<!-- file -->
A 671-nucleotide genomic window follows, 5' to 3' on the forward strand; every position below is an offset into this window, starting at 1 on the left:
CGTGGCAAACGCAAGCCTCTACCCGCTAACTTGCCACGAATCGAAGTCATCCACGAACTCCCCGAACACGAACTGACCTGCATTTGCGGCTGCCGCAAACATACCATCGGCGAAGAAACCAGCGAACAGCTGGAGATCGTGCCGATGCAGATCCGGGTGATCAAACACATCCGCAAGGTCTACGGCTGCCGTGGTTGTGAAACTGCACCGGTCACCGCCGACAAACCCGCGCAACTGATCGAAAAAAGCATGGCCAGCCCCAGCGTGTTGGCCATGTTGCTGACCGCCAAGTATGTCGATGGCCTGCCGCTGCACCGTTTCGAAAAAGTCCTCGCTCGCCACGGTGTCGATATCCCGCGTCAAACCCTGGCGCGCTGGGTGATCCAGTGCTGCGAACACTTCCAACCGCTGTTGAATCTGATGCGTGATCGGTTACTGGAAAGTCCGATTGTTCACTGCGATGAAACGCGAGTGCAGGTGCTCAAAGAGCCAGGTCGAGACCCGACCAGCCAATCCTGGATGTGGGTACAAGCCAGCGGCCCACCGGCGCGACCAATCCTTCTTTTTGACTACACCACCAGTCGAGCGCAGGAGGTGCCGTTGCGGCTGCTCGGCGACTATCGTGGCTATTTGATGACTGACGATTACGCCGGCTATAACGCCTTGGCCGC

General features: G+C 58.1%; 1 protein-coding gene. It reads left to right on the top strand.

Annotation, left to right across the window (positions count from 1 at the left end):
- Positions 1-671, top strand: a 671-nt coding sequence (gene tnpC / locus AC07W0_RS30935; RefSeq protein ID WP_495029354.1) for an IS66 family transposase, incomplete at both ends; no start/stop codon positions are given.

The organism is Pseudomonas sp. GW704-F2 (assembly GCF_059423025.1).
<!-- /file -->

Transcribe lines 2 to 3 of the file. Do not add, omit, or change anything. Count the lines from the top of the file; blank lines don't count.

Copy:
CGTGGCAAACGCAAGCCTCTACCCGCTAACTTGCCACGAATCGAAGTCATCCACGAACTCCCCGAACACGAACTGACCTGCATTTGCGGCTGCCGCAAACATACCATCGGCGAAGAAACCAGCGAACAGCTGGAGATCGTGCCGATGCAGATCCGGGTGATCAAACACATCCGCAAGGTCTACGGCTGCCGTGGTTGTGAAACTGCACCGGTCACCGCCGACAAACCCGCGCAACTGATCGAAAAAAGCATGGCCAGCCCCAGCGTGTTGGCCATGTTGCTGACCGCCAAGTATGTCGATGGCCTGCCGCTGCACCGTTTCGAAAAAGTCCTCGCTCGCCACGGTGTCGATATCCCGCGTCAAACCCTGGCGCGCTGGGTGATCCAGTGCTGCGAACACTTCCAACCGCTGTTGAATCTGATGCGTGATCGGTTACTGGAAAGTCCGATTGTTCACTGCGATGAAACGCGAGTGCAGGTGCTCAAAGAGCCAGGTCGAGACCCGACCAGCCAATCCTGGATGTGGGTACAAGCCAGCGGCCCACCGGCGCGACCAATCCTTCTTTTTGACTACACCACCAGTCGAGCGCAGGAGGTGCCGTTGCGGCTGCTCGGCGACTATCGTGGCTATTTGATGACTGACGATTACGCCGGCTATAACGCCTTGGCCGC

General features: G+C 58.1%; 1 protein-coding gene. It reads left to right on the top strand.